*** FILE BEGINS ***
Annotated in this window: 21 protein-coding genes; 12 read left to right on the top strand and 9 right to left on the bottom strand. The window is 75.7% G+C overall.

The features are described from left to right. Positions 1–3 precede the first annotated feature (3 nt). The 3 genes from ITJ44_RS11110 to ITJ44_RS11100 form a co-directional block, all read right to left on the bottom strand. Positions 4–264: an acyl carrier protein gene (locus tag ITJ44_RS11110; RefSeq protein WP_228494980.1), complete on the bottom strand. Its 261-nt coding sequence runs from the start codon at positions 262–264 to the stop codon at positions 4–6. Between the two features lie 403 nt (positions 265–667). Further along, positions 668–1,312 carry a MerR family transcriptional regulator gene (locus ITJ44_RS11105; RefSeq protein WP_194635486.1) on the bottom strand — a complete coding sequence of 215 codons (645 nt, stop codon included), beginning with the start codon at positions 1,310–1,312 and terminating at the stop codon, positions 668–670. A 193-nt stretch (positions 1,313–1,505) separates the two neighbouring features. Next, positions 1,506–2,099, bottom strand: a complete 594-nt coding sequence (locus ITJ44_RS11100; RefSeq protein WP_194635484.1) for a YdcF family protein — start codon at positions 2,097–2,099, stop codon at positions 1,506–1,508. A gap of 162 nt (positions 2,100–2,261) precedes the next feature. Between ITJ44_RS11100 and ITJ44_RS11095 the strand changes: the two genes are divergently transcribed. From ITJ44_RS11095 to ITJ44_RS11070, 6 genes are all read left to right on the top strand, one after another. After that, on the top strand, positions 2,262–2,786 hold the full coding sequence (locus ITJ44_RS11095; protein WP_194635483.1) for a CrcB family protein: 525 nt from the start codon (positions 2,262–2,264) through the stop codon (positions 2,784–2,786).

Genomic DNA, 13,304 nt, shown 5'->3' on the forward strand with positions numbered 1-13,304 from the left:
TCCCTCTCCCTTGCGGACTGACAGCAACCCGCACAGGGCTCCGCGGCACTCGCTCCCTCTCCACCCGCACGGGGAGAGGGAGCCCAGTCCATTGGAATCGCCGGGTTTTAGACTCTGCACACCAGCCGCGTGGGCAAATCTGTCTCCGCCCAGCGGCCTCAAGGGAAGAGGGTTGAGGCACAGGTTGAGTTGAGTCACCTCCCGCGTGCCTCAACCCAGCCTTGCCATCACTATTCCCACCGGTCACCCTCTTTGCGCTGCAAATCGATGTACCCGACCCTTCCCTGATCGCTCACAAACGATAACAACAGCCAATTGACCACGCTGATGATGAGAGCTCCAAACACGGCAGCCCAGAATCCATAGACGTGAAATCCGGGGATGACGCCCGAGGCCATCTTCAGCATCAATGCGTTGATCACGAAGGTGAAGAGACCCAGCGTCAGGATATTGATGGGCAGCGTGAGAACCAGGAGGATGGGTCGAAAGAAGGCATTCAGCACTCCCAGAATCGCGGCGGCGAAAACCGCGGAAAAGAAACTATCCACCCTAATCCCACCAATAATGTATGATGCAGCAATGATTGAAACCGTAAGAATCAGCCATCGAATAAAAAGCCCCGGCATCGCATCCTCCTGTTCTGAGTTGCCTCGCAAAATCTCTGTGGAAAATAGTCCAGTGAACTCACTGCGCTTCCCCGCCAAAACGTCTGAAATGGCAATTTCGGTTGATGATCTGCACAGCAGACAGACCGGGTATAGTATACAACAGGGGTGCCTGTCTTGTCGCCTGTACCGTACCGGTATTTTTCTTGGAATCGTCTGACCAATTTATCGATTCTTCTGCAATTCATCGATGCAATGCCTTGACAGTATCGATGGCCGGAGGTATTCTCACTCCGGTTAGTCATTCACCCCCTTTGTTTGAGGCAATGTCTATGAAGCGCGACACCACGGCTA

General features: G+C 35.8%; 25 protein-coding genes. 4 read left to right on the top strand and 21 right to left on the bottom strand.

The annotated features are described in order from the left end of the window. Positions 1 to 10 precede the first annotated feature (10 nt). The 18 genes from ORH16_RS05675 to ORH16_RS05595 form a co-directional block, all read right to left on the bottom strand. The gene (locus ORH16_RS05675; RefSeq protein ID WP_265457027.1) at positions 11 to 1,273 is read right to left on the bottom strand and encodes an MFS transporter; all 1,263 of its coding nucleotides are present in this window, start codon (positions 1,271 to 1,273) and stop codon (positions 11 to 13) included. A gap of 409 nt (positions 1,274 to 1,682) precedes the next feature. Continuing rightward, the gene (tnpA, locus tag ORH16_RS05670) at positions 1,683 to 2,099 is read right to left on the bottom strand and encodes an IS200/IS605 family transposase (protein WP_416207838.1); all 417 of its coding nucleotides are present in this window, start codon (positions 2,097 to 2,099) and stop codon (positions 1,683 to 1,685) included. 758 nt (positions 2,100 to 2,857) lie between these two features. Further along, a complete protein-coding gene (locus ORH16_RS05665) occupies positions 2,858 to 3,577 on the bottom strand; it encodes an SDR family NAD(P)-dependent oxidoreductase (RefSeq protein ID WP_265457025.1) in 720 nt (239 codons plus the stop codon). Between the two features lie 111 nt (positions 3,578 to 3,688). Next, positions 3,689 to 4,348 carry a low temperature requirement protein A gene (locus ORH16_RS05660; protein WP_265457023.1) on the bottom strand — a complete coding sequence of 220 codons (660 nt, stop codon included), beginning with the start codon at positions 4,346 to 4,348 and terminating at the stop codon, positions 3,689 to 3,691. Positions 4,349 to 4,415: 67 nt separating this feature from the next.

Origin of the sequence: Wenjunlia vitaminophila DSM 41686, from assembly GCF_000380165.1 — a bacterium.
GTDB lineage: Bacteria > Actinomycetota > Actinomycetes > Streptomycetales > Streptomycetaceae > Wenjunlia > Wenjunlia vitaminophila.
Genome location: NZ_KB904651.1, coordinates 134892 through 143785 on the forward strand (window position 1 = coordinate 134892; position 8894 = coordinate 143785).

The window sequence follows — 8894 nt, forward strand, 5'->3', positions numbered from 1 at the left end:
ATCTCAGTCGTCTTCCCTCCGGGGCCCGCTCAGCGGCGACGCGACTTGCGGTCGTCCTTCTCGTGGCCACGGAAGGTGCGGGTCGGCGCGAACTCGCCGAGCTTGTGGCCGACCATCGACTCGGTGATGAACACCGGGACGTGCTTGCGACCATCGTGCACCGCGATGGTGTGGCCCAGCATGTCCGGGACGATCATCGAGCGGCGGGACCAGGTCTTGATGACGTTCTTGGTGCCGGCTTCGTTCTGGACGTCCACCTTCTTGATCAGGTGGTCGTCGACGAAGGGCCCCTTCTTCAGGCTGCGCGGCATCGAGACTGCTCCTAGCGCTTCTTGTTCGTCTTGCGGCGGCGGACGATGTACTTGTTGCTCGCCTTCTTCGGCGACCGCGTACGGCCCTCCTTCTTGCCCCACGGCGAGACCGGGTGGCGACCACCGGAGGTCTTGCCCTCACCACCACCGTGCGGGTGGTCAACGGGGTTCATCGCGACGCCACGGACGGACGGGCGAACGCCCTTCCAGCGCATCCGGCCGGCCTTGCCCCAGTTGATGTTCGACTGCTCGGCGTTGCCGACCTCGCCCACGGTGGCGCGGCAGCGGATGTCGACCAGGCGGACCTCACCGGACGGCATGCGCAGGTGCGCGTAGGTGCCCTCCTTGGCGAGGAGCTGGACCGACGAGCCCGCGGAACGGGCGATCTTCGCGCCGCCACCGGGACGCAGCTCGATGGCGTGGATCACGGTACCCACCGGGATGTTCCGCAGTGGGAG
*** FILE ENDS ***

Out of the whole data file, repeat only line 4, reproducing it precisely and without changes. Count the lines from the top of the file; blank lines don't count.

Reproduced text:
TCCCTCTCCCTTGCGGACTGACAGCAACCCGCACAGGGCTCCGCGGCACTCGCTCCCTCTCCACCCGCACGGGGAGAGGGAGCCCAGTCCATTGGAATCGCCGGGTTTTAGACTCTGCACACCAGCCGCGTGGGCAAATCTGTCTCCGCCCAGCGGCCTCAAGGGAAGAGGGTTGAGGCACAGGTTGAGTTGAGTCACCTCCCGCGTGCCTCAACCCAGCCTTGCCATCACTATTCCCACCGGTCACCCTCTTTGCGCTGCAAATCGATGTACCCGACCCTTCCCTGATCGCTCACAAACGATAACAACAGCCAATTGACCACGCTGATGATGAGAGCTCCAAACACGGCAGCCCAGAATCCATAGACGTGAAATCCGGGGATGACGCCCGAGGCCATCTTCAGCATCAATGCGTTGATCACGAAGGTGAAGAGACCCAGCGTCAGGATATTGATGGGCAGCGTGAGAACCAGGAGGATGGGTCGAAAGAAGGCATTCAGCACTCCCAGAATCGCGGCGGCGAAAACCGCGGAAAAGAAACTATCCACCCTAATCCCACCAATAATGTATGATGCAGCAATGATTGAAACCGTAAGAATCAGCCATCGAATAAAAAGCCCCGGCATCGCATCCTCCTGTTCTGAGTTGCCTCGCAAAATCTCTGTGGAAAATAGTCCAGTGAACTCACTGCGCTTCCCCGCCAAAACGTCTGAAATGGCAATTTCGGTTGATGATCTGCACAGCAGACAGACCGGGTATAGTATACAACAGGGGTGCCTGTCTTGTCGCCTGTACCGTACCGGTATTTTTCTTGGAATCGTCTGACCAATTTATCGATTCTTCTGCAATTCATCGATGCAATGCCTTGACAGTATCGATGGCCGGAGGTATTCTCACTCCGGTTAGTCATTCACCCCCTTTGTTTGAGGCAATGTCTATGAAGCGCGACACCACGGCTA